Pankaj Mishra, The New Yorker: “Radcliffe, a London barrister, was flown to Delhi and given forty days to define precisely the strange political geography of an India flanked by an eastern and a western wing called Pakistan. He did not visit the villages, communities, rivers, or forests divided by the lines he drew on paper. Ill-informed about the relation between agricultural hinterlands and industrial centers, he made a mistake of enormous economic consequence when, dividing Bengal on religious lines, he deprived the Muslim majority in the eastern region of its major city, Calcutta, condemning East Pakistan—and, later, Bangladesh—to decades of rural backwardness. [Source: Pankaj Mishra, The New Yorker, August 13, 2007]

Radcliffe arrived in India without even knowing what his task was. On his first day in the country he was handed a pile of charts, maps and four-year-old census reports and told he had 36 days to divide India and Pakistan. "Radcliffe had never been east of Gibraltar in his life," his private secretary Christopher Beaumont told TIME, "and he was bit flummoxed by the whole thing. It was a rather impossible assignment, really. To partition the subcontinent in six weeks was absurd."

Radcliffe had no time to travel in India and the four Muslim judges and four Hindu judges that were assigned to help him were useless because they had the vested interests of their people at heart and some of them were probably spies for Indian National Congress, the Muslim League or the British. Radcliffe left Delhi on August 15, the day independence was declared, and was one of the first Englishman to leave after independence. "He was very thankful it was all over," Beaumont told TIME. He was so worried about assassination "a rigorous search of the airplane" was made before he took off.

On August 14, Radcliffe wrote his stepson, "Nobody in India will love me for the award about Punjab and Bengal, and there will be roughly 80 million people with a grievance who will begin looking for me. I don't want them to find me." Radcliffe returned the 2,000 pounds he'd been given for the project and remained close-lipped about his deed until his death. Sunil Khilnani, a historian and author The Idea of India wrote, Radcliffe "was without a doubt the Raj's most sphinxian figure, the guardian of the secret of its final and most decisive deed."

East and West Pakistan

In 1947 at the time of partition Pakistan consisted of two "wings," one to the west of India, and the other to the east. In the east, when India and Pakistan were partitioned, West Bengal became part of India and East Bengal became the eastern wing of Pakistan (present-day Bangladesh). The only thing that East Pakistan and West Pakistan really had in common was religion. Although both were Muslims, the people of West and east Pakistan were very different. The West Pakistanis were taller, more fair-skinned, more British and harsher. They were a diverse group of people made up of different ethnic groups that spoke different languages and had different traditions. The Bengalis of East Pakistan were considered more emotional, gentle and poetic and proud of their identity. .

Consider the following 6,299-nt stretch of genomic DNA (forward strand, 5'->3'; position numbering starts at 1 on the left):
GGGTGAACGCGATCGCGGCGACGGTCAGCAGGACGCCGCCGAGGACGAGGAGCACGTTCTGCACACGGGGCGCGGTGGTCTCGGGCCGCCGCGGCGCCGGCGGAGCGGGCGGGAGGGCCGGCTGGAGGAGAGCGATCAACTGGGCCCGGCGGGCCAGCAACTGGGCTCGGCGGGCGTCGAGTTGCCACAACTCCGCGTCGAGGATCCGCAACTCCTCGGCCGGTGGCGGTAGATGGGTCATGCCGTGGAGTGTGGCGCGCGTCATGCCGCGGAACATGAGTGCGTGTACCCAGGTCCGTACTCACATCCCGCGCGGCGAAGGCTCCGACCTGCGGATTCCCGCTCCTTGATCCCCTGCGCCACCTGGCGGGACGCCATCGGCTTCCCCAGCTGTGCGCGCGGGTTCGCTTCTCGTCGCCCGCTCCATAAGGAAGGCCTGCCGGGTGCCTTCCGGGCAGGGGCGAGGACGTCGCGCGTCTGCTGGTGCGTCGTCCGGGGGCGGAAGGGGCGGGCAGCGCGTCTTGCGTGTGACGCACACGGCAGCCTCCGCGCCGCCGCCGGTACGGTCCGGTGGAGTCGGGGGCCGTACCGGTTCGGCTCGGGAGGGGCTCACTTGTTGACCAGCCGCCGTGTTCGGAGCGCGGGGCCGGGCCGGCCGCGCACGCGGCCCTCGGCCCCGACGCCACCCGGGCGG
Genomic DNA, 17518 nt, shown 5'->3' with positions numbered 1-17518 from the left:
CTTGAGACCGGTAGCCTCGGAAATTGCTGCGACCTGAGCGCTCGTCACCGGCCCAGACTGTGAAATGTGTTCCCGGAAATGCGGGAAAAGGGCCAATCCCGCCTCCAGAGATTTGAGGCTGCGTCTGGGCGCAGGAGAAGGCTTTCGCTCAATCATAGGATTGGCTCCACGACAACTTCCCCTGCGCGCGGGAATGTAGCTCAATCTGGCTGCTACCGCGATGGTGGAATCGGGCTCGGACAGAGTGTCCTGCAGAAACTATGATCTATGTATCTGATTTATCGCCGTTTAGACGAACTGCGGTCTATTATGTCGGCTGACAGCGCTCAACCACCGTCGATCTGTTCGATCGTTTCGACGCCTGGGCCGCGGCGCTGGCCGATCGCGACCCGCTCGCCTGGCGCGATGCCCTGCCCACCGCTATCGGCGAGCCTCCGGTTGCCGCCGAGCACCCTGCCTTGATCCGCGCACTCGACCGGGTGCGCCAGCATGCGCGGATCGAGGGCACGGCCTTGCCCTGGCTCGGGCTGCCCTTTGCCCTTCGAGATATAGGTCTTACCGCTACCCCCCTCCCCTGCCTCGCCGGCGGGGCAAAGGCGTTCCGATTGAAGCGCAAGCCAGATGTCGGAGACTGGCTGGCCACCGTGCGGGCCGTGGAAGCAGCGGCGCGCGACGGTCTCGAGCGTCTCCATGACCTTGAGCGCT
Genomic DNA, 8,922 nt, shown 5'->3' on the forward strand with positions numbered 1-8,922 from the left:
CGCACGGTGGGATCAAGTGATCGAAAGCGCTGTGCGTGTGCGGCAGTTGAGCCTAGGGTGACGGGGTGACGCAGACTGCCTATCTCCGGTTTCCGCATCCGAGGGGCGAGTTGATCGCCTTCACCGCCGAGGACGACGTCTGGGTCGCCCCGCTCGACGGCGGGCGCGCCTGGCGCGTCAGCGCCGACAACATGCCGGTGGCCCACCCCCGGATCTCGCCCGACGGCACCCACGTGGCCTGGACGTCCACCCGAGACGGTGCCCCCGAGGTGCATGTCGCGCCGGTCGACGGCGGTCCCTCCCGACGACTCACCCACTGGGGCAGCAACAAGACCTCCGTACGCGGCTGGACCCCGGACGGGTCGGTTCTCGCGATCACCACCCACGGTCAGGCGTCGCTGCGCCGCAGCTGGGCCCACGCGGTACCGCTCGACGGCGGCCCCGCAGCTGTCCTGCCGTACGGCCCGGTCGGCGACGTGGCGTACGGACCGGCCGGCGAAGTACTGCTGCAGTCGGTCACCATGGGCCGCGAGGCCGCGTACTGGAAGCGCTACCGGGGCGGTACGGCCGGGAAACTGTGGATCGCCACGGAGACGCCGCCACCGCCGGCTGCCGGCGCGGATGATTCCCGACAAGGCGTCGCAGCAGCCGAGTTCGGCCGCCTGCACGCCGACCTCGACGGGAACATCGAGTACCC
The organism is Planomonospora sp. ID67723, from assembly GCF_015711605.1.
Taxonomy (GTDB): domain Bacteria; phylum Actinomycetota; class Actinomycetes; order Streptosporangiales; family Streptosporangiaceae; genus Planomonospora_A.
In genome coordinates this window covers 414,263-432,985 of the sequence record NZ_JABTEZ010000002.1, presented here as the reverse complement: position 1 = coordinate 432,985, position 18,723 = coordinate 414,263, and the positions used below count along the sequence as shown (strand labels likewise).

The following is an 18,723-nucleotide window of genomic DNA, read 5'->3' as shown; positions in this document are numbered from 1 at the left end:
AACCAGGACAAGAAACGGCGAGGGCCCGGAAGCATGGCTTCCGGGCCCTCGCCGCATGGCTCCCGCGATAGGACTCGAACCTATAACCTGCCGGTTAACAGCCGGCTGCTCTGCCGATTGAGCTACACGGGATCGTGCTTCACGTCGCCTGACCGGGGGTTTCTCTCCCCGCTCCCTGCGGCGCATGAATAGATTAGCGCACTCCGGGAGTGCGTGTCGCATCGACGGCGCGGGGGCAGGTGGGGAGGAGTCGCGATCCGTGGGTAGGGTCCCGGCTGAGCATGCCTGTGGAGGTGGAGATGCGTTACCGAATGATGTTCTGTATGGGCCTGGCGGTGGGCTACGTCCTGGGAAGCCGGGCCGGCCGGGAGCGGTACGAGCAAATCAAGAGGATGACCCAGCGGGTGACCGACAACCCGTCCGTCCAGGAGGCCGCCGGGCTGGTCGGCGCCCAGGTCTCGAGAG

The eastern section of Pakistan was constituted from the eastern portion of Bengal and the former Sylhet district of Assam and was known until 1955 as East Bengal and then as East Pakistan. West Pakistan, with a population of 34 million, consisted mainly of the western Indian former provinces of Baluchistan, Sindh, the Northwest Frontier, and (partially) Punjab (which, like Bengal, was also partitioned). East Pakistan, its 42 million people including nearly 9 million Hindus, encompassed the eastern half of Bengal province as shaped in 1912, plus the Sylhet District of Assam. West Pakistan was more than seven times larger in area but East Pakistan had 55 percent of the population and was more economically important than the west wing.

Pakistan's two provinces were separated from each other by more than 1,600 kilometers of secular but predominantly Hindu India. In language, culture, ethnic background, population density, political experience, and economic potential, East and West Pakistan were very different. Pakistan's early years as a nation were marked by unsuccessful attempts — punctuated by bouts of authoritarian rule — to create a national polity that would somehow bridge these differences. [Source: Columbia Encyclopedia, 6th ed., The Columbia University Press; Worldmark Encyclopedia of Nations, Thomson Gale, 2007]